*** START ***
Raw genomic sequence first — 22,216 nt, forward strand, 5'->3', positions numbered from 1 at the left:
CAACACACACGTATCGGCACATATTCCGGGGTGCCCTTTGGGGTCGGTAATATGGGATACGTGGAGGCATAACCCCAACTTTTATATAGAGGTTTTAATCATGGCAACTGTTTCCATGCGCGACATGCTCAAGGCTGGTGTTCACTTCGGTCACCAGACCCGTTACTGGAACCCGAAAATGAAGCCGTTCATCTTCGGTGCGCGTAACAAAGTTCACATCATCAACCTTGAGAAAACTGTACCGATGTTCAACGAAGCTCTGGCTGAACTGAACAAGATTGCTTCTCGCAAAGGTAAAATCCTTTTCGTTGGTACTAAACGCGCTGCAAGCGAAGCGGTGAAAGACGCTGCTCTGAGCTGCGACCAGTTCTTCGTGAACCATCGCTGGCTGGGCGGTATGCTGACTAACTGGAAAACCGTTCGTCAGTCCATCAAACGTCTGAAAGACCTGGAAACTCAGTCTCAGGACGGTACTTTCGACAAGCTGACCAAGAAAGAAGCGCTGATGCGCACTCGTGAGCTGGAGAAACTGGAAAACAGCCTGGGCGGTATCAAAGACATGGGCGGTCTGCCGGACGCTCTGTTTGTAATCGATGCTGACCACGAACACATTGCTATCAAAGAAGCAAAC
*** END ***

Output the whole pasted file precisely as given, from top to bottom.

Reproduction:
Raw genomic sequence first — 22,216 nt, forward strand, 5'->3', positions numbered from 1 at the left:
CAACACACACGTATCGGCACATATTCCGGGGTGCCCTTTGGGGTCGGTAATATGGGATACGTGGAGGCATAACCCCAACTTTTATATAGAGGTTTTAATCATGGCAACTGTTTCCATGCGCGACATGCTCAAGGCTGGTGTTCACTTCGGTCACCAGACCCGTTACTGGAACCCGAAAATGAAGCCGTTCATCTTCGGTGCGCGTAACAAAGTTCACATCATCAACCTTGAGAAAACTGTACCGATGTTCAACGAAGCTCTGGCTGAACTGAACAAGATTGCTTCTCGCAAAGGTAAAATCCTTTTCGTTGGTACTAAACGCGCTGCAAGCGAAGCGGTGAAAGACGCTGCTCTGAGCTGCGACCAGTTCTTCGTGAACCATCGCTGGCTGGGCGGTATGCTGACTAACTGGAAAACCGTTCGTCAGTCCATCAAACGTCTGAAAGACCTGGAAACTCAGTCTCAGGACGGTACTTTCGACAAGCTGACCAAGAAAGAAGCGCTGATGCGCACTCGTGAGCTGGAGAAACTGGAAAACAGCCTGGGCGGTATCAAAGACATGGGCGGTCTGCCGGACGCTCTGTTTGTAATCGATGCTGACCACGAACACATTGCTATCAAAGAAGCAAAC